Thazin was a service scholar during her sophomore year and took a leadership role as a theme associate her junior year.

Thazin remembers how, as a theme associate, there was a sense of agency in shaping the year’s program and implementing fresh ideas. She felt empowered by Mary Esther and Tom Schnaubelt to bring ideas to the table.

One of her favorite memories was during one of the signature trips, where they traveled to San Francisco and residents were able to join different service opportunities.

“This was a great way for scholars to see what it looks like for people to dedicate their lives to service in various forms,” Thazin said. “The discussions changed their minds about how things worked and inspired them to consider careers in nonprofits.”

As the public service theme has moved to the Otero dorm in 2021-22, it has carried that same spirit of building relationships and embracing transformation.

The transition has provided new opportunities to broaden its scope. Branner Hall attracted primarily sophomores to the public service theme. As a four-class house, Otero welcomes students in all class years, with first-year students making up nearly half of the residents.

Students at Otero, the public service theme dorm

In Otero’s first year, the structure largely remained the same, with all residents required to make a commitment to sustained public service through the Cardinal Commitment program, one of the four elements of Cardinal Service. Residents also continued to participate in RA-led small groups to reflect on their service experiences and explore each of the Pathways of Public Service and Civic Engagement.

In Otero’s first year, the structure largely remained the same, with all residents required to make a commitment to sustained public service through the Cardinal Commitment program, one of the four elements of Cardinal Service. Residents also continued to participate in RA-led small groups to reflect on their service experiences and explore each of the Pathways of Public Service and Civic Engagement.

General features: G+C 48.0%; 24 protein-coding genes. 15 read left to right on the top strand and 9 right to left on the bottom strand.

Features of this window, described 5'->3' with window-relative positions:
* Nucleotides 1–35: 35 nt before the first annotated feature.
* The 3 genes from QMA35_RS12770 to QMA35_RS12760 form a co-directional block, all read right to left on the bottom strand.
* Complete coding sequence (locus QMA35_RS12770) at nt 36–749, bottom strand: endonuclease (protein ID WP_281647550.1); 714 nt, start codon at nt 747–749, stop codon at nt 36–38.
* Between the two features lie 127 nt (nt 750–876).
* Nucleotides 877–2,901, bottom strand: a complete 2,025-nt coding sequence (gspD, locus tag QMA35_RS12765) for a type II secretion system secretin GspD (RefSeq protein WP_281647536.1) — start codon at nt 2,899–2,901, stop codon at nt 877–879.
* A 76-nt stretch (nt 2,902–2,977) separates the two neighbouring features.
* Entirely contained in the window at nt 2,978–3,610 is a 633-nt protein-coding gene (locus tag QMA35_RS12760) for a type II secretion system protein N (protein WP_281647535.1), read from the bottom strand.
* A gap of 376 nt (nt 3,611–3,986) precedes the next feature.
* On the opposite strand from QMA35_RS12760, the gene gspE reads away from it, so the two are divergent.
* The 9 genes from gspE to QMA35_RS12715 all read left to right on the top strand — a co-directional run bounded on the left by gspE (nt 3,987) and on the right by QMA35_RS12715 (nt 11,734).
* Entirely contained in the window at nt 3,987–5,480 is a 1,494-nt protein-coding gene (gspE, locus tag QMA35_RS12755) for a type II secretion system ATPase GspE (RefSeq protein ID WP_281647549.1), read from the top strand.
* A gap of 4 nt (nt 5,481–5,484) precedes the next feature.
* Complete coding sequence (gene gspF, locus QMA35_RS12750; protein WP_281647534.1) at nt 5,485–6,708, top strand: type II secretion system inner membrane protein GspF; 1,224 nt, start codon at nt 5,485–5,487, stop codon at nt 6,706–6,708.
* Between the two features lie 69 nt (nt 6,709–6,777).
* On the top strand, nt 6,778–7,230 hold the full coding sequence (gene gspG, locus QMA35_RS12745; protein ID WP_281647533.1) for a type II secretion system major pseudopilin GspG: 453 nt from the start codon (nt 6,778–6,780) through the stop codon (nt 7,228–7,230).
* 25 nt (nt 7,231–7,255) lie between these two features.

Next year residents will be able to choose from three program tracks that will organize public service activities according to students’ interest and experience: Explore, Engage, and Lead.

The Explore track will be designed for students new to Stanford or to public service and will introduce them to public service frameworks and approaches. The Engage track will support students who are prepared to make a service commitment during their year in residence, providing a space for reflection and learning. The Lead track will guide those residents in leadership positions in the house, at the Haas Center, or in one of the more than 100 student service organizations, helping them reflect on and deepen their leadership skills.

As the public service dorm continues to grow, meeting students’ evolving needs, interests, and goals will be at the heart of those changes. Timothy Huang remembers how intentional each of the program decisions was to engage students and get them out of their comfort zones.

“The resident fellows enabled us to own the program and build on it from our own experiences as service scholars,” he said, noting that he believes that the student-led nature of the public service dorm is what allows it to continue to be a vibrant community.

Students at Otero